Responsibilities Under The Wishart Act
The Ontario Wishart Act (Franchise Disclosure), 2000 (“Wishart Act”) governs franchising and franchising relationships in Ontario. Enacted in 2001, the Wishart Act was Ontario’s first franchising legislation.
Its primary aim is to encourage franchisors to provide information to prospective franchisees before they purchase the franchise. The Wishart Act requires a franchisor to disclose to a prospective franchisee all “material facts” in what is called the disclosure document. This disclosure document is given to a prospective franchisee before it purchases the franchise, and the franchisee is encouraged to take the document away and review it with professional advisors to determine whether buying the franchise at issue would be a good decision.
Over the last 14 years, both owners and purchasers of franchised businesses have become better acquainted with the Wishart Act. However, despite the fact that it is increasingly recognized in the business community, many people still don't realize that the Wishart Act goes beyond merely laying out this disclosure regime. In fact, it also lays out two major protections that apply during the term of the franchise relationship to one or both of the parties involved.
The first such protection is that the Wishart Act imposes upon all parties to a franchise agreement a duty of fair dealing, which includes the duty to act in good faith and in accordance with reasonable commercial standards. If this duty is breached, the aggrieved party has a right to sue for damages.
The term “good faith” is not formally defined in the Wishart Act and its boundaries are still being defined by Ontario courts. However, as examples, parties must not lie to one another, withhold important information, or act so as to defeat the purpose of the franchise agreement through their actions. In a 2012 case, Tim Horton’s was sued for breach of good faith for a major change to its franchise system. It survived the challenge, as the judge in that case felt that the Tim Horton’s franchisor had acted in good faith by involving its franchisees in the decision to change the system and considering the impact of the change on its franchisees. In another recent case, a franchisor who withheld information critical to a franchisee, in particular the possibility that the franchisee could renew its lease, was held to be acting in bad faith.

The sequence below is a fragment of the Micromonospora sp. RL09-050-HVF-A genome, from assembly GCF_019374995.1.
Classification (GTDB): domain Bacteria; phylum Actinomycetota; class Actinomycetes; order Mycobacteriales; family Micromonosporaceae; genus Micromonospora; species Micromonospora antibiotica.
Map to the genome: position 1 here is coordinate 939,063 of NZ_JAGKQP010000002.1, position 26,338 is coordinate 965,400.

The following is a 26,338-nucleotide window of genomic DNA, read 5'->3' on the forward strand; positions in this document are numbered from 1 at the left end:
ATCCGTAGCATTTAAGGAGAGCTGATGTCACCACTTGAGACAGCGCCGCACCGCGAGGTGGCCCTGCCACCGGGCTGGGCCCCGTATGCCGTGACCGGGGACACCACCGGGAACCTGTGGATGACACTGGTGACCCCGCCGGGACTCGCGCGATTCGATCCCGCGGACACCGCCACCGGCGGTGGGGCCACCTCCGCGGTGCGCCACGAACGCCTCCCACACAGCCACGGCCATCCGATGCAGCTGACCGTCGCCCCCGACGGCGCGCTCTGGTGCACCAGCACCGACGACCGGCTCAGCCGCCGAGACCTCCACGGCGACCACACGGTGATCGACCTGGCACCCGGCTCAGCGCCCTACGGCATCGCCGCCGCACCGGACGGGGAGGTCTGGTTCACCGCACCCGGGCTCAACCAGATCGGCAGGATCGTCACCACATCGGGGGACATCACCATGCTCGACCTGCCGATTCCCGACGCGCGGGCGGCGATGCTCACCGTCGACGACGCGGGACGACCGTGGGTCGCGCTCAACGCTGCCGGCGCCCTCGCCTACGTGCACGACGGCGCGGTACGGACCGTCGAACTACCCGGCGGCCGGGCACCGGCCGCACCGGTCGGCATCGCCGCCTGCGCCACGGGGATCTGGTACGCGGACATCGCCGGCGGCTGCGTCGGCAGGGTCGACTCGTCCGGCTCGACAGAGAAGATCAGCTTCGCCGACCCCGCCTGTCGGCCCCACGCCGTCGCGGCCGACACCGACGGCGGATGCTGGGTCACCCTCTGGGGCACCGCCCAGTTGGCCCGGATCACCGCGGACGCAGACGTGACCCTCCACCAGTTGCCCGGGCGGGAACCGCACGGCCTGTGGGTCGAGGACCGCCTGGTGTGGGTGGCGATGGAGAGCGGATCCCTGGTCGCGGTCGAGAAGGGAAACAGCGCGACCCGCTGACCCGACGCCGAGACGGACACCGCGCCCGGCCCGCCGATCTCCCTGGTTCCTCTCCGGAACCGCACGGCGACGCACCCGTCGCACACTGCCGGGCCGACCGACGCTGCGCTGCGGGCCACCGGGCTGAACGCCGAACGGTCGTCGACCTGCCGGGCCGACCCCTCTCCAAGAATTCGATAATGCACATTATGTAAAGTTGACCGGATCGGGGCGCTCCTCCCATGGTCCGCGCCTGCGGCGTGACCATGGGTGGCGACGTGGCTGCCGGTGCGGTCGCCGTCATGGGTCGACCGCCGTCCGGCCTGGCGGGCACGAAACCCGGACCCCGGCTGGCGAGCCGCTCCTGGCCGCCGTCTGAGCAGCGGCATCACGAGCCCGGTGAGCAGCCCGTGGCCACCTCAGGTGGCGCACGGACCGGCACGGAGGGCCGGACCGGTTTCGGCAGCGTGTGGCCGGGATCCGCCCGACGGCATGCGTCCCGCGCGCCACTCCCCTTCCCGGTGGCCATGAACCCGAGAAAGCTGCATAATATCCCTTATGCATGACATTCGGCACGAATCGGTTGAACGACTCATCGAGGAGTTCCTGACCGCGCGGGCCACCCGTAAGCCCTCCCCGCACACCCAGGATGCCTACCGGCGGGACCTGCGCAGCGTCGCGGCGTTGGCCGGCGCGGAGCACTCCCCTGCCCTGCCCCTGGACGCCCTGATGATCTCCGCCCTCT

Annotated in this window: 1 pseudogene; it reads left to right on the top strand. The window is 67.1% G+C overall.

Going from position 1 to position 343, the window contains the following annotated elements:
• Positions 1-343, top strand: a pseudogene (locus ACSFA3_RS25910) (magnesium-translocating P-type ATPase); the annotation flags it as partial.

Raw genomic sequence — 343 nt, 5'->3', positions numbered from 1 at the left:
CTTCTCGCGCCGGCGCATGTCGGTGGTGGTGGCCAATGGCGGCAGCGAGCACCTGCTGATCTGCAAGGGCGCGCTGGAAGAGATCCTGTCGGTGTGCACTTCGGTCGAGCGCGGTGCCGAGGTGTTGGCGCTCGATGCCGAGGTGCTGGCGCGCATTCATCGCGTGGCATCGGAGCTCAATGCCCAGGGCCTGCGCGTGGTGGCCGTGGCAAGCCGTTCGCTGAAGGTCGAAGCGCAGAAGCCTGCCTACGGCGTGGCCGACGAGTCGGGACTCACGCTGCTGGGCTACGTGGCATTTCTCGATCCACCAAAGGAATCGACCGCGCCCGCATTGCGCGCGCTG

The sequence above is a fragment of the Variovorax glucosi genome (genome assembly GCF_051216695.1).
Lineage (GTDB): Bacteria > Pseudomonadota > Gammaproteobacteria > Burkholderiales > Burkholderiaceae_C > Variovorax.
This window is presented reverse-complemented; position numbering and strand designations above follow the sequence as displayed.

The second such protection is that the Wishart Act provides that franchisees have the right to associate, meaning they may freely form or join any organization of franchisees, and the franchisor may not restrict this right in any way or penalize franchisees for exercising this right. This promotes free discussion and organization amongst franchisees. Again, if this right is breached, a franchisee has a right to sue its franchisor for damages.
While the business community frequently associates the Wishart Act solely with disclosure obligations, parties to franchise agreements ought to keep in mind that the Act also contains these ongoing rights, and ensure that they and their counterparts to any franchise agreement abide by these responsibilities.
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